Updated: Aug 19, 2020
In this short article, I want to share a few of my experiences gained in the early days of flying a drone and capturing different scenes. You'll see how learning to fly a drone will most definitely help with your photography.
Read the flight manual, spend time watching the videos, but make sure you watch what other pilots are doing and define your own creative style.
Always consider safety first and comply with the CAA (Civil Aviation Authority) regulations for drones, or your country specific ones. https://www.caa.co.uk/Consumers/Unmanned-aircraft-and-drones/
Create a flight checklist, and go through the appropriate planning and risk assessments. More on this in the official PfCO training which we'll discuss later.
Learn to fly confidently. At first it can be daunting to see your drone high in the Sky (less than 400ft), but don't be alarmed, that's what they are designed to do !
First images, consider using the standard automatic settings. Remember you're still navigating, flying and watching for those images you want to take. The camera does a good job (drone dependant) setting the correct exposure and producing high quality output.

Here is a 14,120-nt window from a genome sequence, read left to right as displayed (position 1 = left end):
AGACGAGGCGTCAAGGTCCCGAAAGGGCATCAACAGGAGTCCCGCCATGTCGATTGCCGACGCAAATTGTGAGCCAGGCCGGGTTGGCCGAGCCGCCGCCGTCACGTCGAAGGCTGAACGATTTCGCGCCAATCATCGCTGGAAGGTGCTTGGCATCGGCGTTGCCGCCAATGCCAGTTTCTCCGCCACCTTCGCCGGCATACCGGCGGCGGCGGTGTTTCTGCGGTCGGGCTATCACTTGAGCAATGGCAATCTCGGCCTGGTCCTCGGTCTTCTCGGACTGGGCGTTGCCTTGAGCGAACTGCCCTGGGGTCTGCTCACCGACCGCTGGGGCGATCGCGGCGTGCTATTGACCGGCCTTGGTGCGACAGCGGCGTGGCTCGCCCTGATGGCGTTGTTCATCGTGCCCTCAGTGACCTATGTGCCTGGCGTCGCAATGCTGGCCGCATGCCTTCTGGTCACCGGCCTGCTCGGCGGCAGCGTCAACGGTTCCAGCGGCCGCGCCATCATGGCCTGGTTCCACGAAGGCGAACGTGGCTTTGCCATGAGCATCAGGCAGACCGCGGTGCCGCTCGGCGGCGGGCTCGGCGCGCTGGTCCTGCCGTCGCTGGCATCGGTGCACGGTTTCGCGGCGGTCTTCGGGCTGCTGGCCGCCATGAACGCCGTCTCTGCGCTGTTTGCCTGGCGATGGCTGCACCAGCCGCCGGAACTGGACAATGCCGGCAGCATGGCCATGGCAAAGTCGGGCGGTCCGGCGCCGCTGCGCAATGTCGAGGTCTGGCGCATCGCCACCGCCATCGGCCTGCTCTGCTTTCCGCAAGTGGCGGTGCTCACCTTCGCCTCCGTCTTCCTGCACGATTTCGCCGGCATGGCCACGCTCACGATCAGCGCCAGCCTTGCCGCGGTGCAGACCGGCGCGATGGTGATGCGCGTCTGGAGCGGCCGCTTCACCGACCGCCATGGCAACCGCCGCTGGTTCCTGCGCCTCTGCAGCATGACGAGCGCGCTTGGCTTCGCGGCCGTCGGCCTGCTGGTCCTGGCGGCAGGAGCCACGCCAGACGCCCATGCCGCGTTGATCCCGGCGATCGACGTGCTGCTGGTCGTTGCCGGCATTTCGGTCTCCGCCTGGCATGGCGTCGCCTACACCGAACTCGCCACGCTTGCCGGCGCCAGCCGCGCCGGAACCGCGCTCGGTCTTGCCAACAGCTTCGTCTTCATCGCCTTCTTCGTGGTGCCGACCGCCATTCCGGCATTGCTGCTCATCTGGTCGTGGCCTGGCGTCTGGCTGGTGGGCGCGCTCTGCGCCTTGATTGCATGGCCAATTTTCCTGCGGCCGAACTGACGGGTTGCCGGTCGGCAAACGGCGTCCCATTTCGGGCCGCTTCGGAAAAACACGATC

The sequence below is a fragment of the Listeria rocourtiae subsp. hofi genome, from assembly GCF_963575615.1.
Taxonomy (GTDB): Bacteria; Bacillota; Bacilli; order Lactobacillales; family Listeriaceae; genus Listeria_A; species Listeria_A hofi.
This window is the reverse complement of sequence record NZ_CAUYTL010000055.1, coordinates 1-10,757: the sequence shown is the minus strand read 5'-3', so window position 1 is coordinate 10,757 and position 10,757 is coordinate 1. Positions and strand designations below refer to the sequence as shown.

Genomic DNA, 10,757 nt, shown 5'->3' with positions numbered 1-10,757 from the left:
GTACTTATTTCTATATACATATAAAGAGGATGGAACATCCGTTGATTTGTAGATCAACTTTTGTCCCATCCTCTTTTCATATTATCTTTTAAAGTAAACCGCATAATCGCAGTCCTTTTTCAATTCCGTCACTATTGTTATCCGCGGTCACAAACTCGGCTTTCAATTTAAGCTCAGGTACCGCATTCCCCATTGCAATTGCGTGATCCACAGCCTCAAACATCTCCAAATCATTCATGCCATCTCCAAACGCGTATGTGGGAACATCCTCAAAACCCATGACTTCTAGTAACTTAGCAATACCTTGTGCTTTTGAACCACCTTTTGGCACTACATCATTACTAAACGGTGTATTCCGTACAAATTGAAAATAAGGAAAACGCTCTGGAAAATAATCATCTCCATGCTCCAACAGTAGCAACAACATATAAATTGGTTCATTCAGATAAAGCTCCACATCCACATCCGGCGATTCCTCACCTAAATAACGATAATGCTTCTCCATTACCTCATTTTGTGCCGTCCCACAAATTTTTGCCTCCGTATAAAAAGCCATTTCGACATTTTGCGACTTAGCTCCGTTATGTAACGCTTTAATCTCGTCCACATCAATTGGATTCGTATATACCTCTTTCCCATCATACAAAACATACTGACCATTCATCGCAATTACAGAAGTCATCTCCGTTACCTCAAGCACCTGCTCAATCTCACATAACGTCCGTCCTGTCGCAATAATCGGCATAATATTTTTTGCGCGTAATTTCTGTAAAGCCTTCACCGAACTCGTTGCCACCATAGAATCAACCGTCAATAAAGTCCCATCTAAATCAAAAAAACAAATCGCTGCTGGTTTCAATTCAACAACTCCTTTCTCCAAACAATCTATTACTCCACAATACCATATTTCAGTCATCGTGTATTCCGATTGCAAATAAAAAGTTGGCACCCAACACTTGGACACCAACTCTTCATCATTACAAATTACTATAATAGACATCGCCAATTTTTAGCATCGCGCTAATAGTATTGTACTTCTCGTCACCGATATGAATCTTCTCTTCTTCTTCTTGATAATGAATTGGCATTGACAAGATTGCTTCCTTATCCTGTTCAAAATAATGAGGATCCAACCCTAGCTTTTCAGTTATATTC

Bracket your images. Drone cameras are capable of producing 3 shots, underexposed and overexposed. You may not require them, but remember you can blend the images in your software to create HDR Images.
Flying high upto 400ft will give you a great view over whatever it is you're trying to capture, but many of the best images are shot at around 100ft, again depending on the subject.
One you've conquered the above and the results are shining through, move onto the drone features and learn how to use them and how they can play a part in your movie moments.
That's it for now, if you have an questions or need any advice, we would love to hear from you. Drop an email to firstname.lastname@example.org.